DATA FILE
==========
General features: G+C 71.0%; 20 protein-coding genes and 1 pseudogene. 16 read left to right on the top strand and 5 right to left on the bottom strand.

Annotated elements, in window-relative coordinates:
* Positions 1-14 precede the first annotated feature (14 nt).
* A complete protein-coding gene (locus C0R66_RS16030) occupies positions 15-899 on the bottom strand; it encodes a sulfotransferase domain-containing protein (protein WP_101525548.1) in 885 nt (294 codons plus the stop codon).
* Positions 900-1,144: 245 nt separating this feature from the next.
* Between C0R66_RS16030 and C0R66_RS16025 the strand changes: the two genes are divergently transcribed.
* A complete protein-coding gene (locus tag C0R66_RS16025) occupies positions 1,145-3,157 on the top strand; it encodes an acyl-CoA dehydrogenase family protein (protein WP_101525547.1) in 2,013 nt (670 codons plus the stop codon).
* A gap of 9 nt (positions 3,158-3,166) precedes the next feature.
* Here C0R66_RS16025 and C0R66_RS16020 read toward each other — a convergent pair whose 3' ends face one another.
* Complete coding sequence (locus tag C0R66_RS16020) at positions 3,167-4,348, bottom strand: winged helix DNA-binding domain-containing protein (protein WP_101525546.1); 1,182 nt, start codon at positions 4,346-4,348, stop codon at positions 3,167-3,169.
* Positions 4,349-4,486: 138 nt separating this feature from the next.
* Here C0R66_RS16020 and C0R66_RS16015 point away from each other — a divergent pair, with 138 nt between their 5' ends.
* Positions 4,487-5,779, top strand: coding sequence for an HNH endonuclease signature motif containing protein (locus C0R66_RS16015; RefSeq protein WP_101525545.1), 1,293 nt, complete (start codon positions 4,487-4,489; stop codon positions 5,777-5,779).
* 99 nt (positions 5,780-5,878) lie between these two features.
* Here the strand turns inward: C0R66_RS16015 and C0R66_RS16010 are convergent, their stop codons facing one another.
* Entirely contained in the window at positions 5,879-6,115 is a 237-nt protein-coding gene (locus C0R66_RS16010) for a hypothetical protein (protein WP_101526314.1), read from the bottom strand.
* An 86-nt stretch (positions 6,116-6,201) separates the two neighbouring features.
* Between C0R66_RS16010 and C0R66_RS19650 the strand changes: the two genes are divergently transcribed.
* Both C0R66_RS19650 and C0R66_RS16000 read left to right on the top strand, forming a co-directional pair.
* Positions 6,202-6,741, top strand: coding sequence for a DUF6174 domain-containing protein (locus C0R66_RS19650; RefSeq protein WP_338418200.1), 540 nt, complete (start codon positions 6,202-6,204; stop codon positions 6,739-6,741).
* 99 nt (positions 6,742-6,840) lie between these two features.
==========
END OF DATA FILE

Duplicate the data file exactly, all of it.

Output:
General features: G+C 71.0%; 20 protein-coding genes and 1 pseudogene. 16 read left to right on the top strand and 5 right to left on the bottom strand.

Annotated elements, in window-relative coordinates:
* Positions 1-14 precede the first annotated feature (14 nt).
* A complete protein-coding gene (locus C0R66_RS16030) occupies positions 15-899 on the bottom strand; it encodes a sulfotransferase domain-containing protein (protein WP_101525548.1) in 885 nt (294 codons plus the stop codon).
* Positions 900-1,144: 245 nt separating this feature from the next.
* Between C0R66_RS16030 and C0R66_RS16025 the strand changes: the two genes are divergently transcribed.
* A complete protein-coding gene (locus tag C0R66_RS16025) occupies positions 1,145-3,157 on the top strand; it encodes an acyl-CoA dehydrogenase family protein (protein WP_101525547.1) in 2,013 nt (670 codons plus the stop codon).
* A gap of 9 nt (positions 3,158-3,166) precedes the next feature.
* Here C0R66_RS16025 and C0R66_RS16020 read toward each other — a convergent pair whose 3' ends face one another.
* Complete coding sequence (locus tag C0R66_RS16020) at positions 3,167-4,348, bottom strand: winged helix DNA-binding domain-containing protein (protein WP_101525546.1); 1,182 nt, start codon at positions 4,346-4,348, stop codon at positions 3,167-3,169.
* Positions 4,349-4,486: 138 nt separating this feature from the next.
* Here C0R66_RS16020 and C0R66_RS16015 point away from each other — a divergent pair, with 138 nt between their 5' ends.
* Positions 4,487-5,779, top strand: coding sequence for an HNH endonuclease signature motif containing protein (locus C0R66_RS16015; RefSeq protein WP_101525545.1), 1,293 nt, complete (start codon positions 4,487-4,489; stop codon positions 5,777-5,779).
* 99 nt (positions 5,780-5,878) lie between these two features.
* Here the strand turns inward: C0R66_RS16015 and C0R66_RS16010 are convergent, their stop codons facing one another.
* Entirely contained in the window at positions 5,879-6,115 is a 237-nt protein-coding gene (locus C0R66_RS16010) for a hypothetical protein (protein WP_101526314.1), read from the bottom strand.
* An 86-nt stretch (positions 6,116-6,201) separates the two neighbouring features.
* Between C0R66_RS16010 and C0R66_RS19650 the strand changes: the two genes are divergently transcribed.
* Both C0R66_RS19650 and C0R66_RS16000 read left to right on the top strand, forming a co-directional pair.
* Positions 6,202-6,741, top strand: coding sequence for a DUF6174 domain-containing protein (locus C0R66_RS19650; RefSeq protein WP_338418200.1), 540 nt, complete (start codon positions 6,202-6,204; stop codon positions 6,739-6,741).
* 99 nt (positions 6,742-6,840) lie between these two features.